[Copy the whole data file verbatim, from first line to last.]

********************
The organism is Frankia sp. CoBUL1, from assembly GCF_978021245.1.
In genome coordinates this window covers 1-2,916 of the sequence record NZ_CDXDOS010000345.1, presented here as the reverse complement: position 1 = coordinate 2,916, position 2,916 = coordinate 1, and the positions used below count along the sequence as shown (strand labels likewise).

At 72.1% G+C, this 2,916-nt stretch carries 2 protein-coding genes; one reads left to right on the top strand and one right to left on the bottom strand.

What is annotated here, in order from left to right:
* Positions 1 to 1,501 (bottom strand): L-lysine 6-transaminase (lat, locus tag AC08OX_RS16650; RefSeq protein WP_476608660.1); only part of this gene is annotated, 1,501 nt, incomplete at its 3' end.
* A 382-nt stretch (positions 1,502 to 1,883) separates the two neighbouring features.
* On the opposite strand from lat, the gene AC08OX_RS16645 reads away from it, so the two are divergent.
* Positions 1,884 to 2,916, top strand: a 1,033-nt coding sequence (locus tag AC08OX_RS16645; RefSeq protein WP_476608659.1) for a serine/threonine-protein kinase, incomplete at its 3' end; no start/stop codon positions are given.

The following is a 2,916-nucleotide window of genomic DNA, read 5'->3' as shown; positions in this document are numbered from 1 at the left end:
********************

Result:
The organism is Frankia sp. CoBUL1, from assembly GCF_978021245.1.
In genome coordinates this window covers 1-2,916 of the sequence record NZ_CDXDOS010000345.1, presented here as the reverse complement: position 1 = coordinate 2,916, position 2,916 = coordinate 1, and the positions used below count along the sequence as shown (strand labels likewise).

At 72.1% G+C, this 2,916-nt stretch carries 2 protein-coding genes; one reads left to right on the top strand and one right to left on the bottom strand.

What is annotated here, in order from left to right:
* Positions 1 to 1,501 (bottom strand): L-lysine 6-transaminase (lat, locus tag AC08OX_RS16650; RefSeq protein WP_476608660.1); only part of this gene is annotated, 1,501 nt, incomplete at its 3' end.
* A 382-nt stretch (positions 1,502 to 1,883) separates the two neighbouring features.
* On the opposite strand from lat, the gene AC08OX_RS16645 reads away from it, so the two are divergent.
* Positions 1,884 to 2,916, top strand: a 1,033-nt coding sequence (locus tag AC08OX_RS16645; RefSeq protein WP_476608659.1) for a serine/threonine-protein kinase, incomplete at its 3' end; no start/stop codon positions are given.

The following is a 2,916-nucleotide window of genomic DNA, read 5'->3' as shown; positions in this document are numbered from 1 at the left end: